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VMware PEX 2010 – Day Four

February 11th, 2010 Leave a comment Go to comments

After my presentation yesterday, I had more time on the break-out sessions and self paced lab today.

Accelerate Your Services With VMware Services Automation Tools

Lost VMs or Containers? Too Many Consoles? Too Slow GUI? Time to learn how to "Google" and manage your VMware and clouds in a fast and secure HTML5 App.

This session is by Budianto Bong, VMware Sr. Product Manager. He demoed three tools from VMware PSO that help consulting partners: Migration Manager, Desktop Reference Architecture Workload Simulator, and HealthAnalyzer. The first one is not the P2V converter, but a management tool that tracks, manages, and reports large scale migration projects.

Using the VMware vSphere PowerCLI for Automated Installation And Configuration of ESXi and vCenter for ISV Partners

This is a joint presentation by VMware TAM Ken Brady, and CareFusion network engineer Fisk Shogren. Ken introduced the basics of PowerCLI and VMware TAP programs. Fish showed off his PowerShell code that is used to set up the environment, which took 2 days, if lucky, of manual work before. It’s a great example on how much you can get by automating vSphere API, particularly with PowerCLI. I handed over my business card so that Fisk can show more of his code later.

Getting Stoned With “Project Onyx

This is presented by Carter Shanklin as I advertised before. If you are like me sometimes not sure what arguments to pass into vSphere API calls, Onyx is a saver. Carter demoed how to it to “record” the vSphere Client operations to PowerCLI code, which is then used as a reference to write VI Java API code. The first case was relatively simple – it changed the memory allocation. The “recorded” code was just about 3 lines, the conversion to Java wasn’t a big deal at all.

The second case was a lot more complicated even though it didn’t seem like so from vSphere Client, which just changed the port group of a virtual machine. The PowerCLI code was more than 20 lines. Carter summarized four rules of conversion. So it wasn’t a big deal neither, except that it took longer time than the first case. On the survey sheet, I wrote, “I am stoned!”

The open source VI Java API has solved two major issues with programming vSphere API in Java: version 1.0 for ease of use with full managed object model; version 2.0 for high performance and easy setup. One problem still remains there, which is the complicated arguments. One method is vSphere API, for example reconfigVM_Task, is a lot harder than it appears. The embedded data objects within the parameters make it very hard to use. Although the API reference has done a fairly good job, it’s still hard to come up with right arguments. It’s just the nature of complexity of platform management.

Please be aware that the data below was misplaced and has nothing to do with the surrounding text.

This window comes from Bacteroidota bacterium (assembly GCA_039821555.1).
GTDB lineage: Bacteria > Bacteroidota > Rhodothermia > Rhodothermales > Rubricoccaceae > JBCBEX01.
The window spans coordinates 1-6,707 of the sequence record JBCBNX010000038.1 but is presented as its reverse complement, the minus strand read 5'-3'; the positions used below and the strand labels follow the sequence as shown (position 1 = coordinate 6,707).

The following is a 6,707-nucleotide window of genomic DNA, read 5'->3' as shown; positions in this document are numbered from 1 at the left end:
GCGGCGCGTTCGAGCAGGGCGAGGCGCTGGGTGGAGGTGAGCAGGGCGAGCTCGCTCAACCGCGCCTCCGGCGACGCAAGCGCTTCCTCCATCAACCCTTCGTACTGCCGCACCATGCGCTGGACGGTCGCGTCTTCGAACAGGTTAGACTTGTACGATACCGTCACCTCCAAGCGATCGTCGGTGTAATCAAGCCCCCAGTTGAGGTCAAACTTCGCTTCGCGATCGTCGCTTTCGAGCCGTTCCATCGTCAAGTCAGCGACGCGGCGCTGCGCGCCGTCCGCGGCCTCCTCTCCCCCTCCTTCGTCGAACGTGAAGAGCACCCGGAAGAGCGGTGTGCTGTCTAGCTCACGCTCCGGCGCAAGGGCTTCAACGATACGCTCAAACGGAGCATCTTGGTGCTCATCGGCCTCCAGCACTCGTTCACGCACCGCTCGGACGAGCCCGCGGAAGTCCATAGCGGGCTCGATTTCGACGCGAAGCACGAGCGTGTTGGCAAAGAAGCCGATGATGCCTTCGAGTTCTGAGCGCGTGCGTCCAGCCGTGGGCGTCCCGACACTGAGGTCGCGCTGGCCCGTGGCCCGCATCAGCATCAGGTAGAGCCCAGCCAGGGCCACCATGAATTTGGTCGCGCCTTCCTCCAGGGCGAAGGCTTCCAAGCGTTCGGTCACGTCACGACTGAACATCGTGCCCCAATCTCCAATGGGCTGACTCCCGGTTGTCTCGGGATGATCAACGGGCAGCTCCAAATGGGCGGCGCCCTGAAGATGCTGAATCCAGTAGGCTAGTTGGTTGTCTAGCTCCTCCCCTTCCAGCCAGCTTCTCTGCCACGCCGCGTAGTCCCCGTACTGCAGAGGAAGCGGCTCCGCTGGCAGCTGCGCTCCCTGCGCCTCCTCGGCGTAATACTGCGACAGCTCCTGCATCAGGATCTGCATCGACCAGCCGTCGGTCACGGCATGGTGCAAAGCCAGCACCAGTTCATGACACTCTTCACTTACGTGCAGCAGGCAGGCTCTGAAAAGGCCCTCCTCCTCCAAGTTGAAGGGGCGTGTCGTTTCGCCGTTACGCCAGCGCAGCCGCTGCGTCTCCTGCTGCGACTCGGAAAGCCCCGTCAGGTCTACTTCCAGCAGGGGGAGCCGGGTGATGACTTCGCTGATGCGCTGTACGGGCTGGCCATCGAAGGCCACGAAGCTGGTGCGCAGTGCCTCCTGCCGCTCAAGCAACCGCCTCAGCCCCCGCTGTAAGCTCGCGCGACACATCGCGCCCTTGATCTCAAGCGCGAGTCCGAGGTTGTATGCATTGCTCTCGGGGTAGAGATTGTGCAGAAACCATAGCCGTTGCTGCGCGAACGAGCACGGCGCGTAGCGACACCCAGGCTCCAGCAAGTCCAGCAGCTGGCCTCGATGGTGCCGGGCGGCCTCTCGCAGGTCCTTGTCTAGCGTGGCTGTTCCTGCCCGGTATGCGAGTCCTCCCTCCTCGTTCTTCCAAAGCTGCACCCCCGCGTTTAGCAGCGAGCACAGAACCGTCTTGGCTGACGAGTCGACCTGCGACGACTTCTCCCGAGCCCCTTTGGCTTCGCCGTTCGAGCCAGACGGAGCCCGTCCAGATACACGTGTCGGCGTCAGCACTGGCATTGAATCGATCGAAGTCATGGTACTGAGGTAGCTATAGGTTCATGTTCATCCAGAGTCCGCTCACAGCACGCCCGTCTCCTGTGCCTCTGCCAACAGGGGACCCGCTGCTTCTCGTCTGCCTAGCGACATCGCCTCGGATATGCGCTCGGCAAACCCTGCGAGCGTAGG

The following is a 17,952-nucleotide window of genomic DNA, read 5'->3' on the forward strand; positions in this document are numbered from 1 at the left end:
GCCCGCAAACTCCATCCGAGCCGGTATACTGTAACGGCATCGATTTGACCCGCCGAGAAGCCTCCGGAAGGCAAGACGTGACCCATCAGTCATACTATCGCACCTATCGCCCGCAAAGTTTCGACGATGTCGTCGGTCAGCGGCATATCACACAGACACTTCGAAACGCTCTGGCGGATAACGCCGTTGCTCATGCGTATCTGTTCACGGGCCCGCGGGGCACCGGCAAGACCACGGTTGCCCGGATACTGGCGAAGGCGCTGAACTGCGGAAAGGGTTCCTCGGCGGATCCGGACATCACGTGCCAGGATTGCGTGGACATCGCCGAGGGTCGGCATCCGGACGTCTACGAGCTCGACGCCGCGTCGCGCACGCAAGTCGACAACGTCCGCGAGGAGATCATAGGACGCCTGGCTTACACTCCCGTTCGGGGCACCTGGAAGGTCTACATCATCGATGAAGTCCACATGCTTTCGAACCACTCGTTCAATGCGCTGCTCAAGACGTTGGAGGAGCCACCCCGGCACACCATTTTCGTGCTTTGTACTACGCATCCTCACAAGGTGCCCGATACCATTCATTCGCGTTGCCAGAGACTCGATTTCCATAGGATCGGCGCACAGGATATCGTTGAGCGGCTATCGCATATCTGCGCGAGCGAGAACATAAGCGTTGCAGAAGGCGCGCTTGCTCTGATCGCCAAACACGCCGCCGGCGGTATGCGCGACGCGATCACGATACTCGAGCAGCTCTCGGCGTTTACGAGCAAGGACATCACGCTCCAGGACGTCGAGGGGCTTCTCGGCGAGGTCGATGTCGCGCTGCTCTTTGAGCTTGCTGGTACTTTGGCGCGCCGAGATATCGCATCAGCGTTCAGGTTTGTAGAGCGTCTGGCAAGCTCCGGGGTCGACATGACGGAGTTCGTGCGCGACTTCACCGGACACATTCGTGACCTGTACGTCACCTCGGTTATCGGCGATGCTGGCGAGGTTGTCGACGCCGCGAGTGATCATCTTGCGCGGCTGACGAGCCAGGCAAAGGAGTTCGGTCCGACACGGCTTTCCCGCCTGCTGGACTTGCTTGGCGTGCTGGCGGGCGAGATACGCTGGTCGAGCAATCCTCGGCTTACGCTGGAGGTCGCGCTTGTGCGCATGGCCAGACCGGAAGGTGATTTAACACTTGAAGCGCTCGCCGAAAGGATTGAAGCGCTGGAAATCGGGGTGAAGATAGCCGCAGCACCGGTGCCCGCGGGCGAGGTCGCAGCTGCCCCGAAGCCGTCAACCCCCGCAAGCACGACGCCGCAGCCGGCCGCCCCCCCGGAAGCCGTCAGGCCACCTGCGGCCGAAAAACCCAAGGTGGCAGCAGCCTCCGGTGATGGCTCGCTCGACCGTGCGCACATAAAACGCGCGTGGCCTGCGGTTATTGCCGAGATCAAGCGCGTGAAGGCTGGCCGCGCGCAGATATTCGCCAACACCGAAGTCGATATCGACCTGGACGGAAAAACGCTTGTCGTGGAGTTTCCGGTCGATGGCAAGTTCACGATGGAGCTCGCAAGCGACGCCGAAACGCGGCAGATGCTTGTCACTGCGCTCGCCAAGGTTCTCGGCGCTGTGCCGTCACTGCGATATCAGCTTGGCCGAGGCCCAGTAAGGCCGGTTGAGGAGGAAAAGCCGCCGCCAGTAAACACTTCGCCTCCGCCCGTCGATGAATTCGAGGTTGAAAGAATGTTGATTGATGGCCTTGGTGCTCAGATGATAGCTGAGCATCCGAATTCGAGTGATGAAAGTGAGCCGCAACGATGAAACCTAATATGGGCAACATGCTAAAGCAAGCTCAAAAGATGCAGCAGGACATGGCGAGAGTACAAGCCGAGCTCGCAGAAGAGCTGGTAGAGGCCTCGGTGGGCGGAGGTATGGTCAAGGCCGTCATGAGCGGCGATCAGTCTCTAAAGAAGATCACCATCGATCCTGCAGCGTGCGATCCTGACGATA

Although Oynx can only generate PowerCLI code but the code is pretty clear on the what arguments and what methods to call. It’s definitely doable to generate Java code directly so that you can copy code from Onyx to your code. Please voice your requests for Java support in the Oynx forum.

All being introduced, let’s wait for Carter to post more about his 4 rules and code samples. Once I hear from him, I will post a link here. Please subscribe the RSS feed.

Self Paced Labs: VMware View Base Install and Config

After lunch, I got chance to do another self-paced lab after my Nexus 1000 lab. The process is as smooth as my last one. Because I opened several RDP sessions, I happened to close all of them by a random click on the top bar. Later, I tried not to maximize the remote windows. Then it works better. I also find it’s easier to construct an overall picture on what servers are involved with several smaller windows representing them all.

I found yet another cool thing about the lab hall. On the front wall there is a big screen with four bar charts with a pie chart in the middle. The four bar charts are for accumulated VMs and labs, and active VMs and labs. The center pie shows the current percentages of different labs ongoing. When I was there, the most popular labs were the View and the Nexus 1000. The setting reminds of the control room I saw at Kennedy space center. Great job folks who made it happen!

After I was done with my lab, I got a chance to talk to Scott Lowe the author of Mastering VMware vSphere 4. It was a great chat on various topics and I really enjoyed the conversation. This is another benefit of attending the partner exchange.